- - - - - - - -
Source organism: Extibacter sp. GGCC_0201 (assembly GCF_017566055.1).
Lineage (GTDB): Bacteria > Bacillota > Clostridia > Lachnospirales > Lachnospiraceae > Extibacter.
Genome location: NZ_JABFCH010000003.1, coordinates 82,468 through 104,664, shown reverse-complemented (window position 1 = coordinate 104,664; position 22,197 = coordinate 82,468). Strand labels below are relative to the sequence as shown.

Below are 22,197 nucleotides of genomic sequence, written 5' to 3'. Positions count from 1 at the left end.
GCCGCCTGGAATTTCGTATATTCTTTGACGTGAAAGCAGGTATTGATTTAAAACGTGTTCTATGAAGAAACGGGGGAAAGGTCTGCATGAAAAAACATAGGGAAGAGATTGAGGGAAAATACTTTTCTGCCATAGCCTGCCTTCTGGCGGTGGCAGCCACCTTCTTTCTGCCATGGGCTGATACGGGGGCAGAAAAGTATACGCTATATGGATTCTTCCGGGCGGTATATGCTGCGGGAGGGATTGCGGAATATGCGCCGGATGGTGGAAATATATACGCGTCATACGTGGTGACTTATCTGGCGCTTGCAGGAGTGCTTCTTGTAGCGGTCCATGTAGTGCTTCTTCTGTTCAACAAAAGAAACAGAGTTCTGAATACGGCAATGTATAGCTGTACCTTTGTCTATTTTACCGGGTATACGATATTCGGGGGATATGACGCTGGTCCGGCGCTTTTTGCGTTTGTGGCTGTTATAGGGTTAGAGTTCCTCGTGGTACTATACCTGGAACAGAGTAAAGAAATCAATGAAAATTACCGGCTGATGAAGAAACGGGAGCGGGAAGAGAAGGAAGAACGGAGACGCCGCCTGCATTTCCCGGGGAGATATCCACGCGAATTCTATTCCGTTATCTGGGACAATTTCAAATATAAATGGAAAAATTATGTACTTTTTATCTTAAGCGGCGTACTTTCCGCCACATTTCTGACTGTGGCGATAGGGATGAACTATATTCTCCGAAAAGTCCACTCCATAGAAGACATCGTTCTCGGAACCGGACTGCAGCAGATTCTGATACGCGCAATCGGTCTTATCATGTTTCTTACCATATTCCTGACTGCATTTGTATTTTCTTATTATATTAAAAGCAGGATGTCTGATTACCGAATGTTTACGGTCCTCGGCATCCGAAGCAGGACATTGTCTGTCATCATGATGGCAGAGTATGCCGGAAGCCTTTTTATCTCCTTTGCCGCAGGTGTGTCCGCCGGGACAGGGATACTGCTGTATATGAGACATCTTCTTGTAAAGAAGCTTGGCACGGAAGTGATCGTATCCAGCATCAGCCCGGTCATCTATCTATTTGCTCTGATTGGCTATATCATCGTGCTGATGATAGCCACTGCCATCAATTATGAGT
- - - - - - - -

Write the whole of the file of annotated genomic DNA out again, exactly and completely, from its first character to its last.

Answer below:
Source organism: Extibacter sp. GGCC_0201 (assembly GCF_017566055.1).
Lineage (GTDB): Bacteria > Bacillota > Clostridia > Lachnospirales > Lachnospiraceae > Extibacter.
Genome location: NZ_JABFCH010000003.1, coordinates 82,468 through 104,664, shown reverse-complemented (window position 1 = coordinate 104,664; position 22,197 = coordinate 82,468). Strand labels below are relative to the sequence as shown.

Below are 22,197 nucleotides of genomic sequence, written 5' to 3'. Positions count from 1 at the left end.
GCCGCCTGGAATTTCGTATATTCTTTGACGTGAAAGCAGGTATTGATTTAAAACGTGTTCTATGAAGAAACGGGGGAAAGGTCTGCATGAAAAAACATAGGGAAGAGATTGAGGGAAAATACTTTTCTGCCATAGCCTGCCTTCTGGCGGTGGCAGCCACCTTCTTTCTGCCATGGGCTGATACGGGGGCAGAAAAGTATACGCTATATGGATTCTTCCGGGCGGTATATGCTGCGGGAGGGATTGCGGAATATGCGCCGGATGGTGGAAATATATACGCGTCATACGTGGTGACTTATCTGGCGCTTGCAGGAGTGCTTCTTGTAGCGGTCCATGTAGTGCTTCTTCTGTTCAACAAAAGAAACAGAGTTCTGAATACGGCAATGTATAGCTGTACCTTTGTCTATTTTACCGGGTATACGATATTCGGGGGATATGACGCTGGTCCGGCGCTTTTTGCGTTTGTGGCTGTTATAGGGTTAGAGTTCCTCGTGGTACTATACCTGGAACAGAGTAAAGAAATCAATGAAAATTACCGGCTGATGAAGAAACGGGAGCGGGAAGAGAAGGAAGAACGGAGACGCCGCCTGCATTTCCCGGGGAGATATCCACGCGAATTCTATTCCGTTATCTGGGACAATTTCAAATATAAATGGAAAAATTATGTACTTTTTATCTTAAGCGGCGTACTTTCCGCCACATTTCTGACTGTGGCGATAGGGATGAACTATATTCTCCGAAAAGTCCACTCCATAGAAGACATCGTTCTCGGAACCGGACTGCAGCAGATTCTGATACGCGCAATCGGTCTTATCATGTTTCTTACCATATTCCTGACTGCATTTGTATTTTCTTATTATATTAAAAGCAGGATGTCTGATTACCGAATGTTTACGGTCCTCGGCATCCGAAGCAGGACATTGTCTGTCATCATGATGGCAGAGTATGCCGGAAGCCTTTTTATCTCCTTTGCCGCAGGTGTGTCCGCCGGGACAGGGATACTGCTGTATATGAGACATCTTCTTGTAAAGAAGCTTGGCACGGAAGTGATCGTATCCAGCATCAGCCCGGTCATCTATCTATTTGCTCTGATTGGCTATATCATCGTGCTGATGATAGCCACTGCCATCAATTATGAGT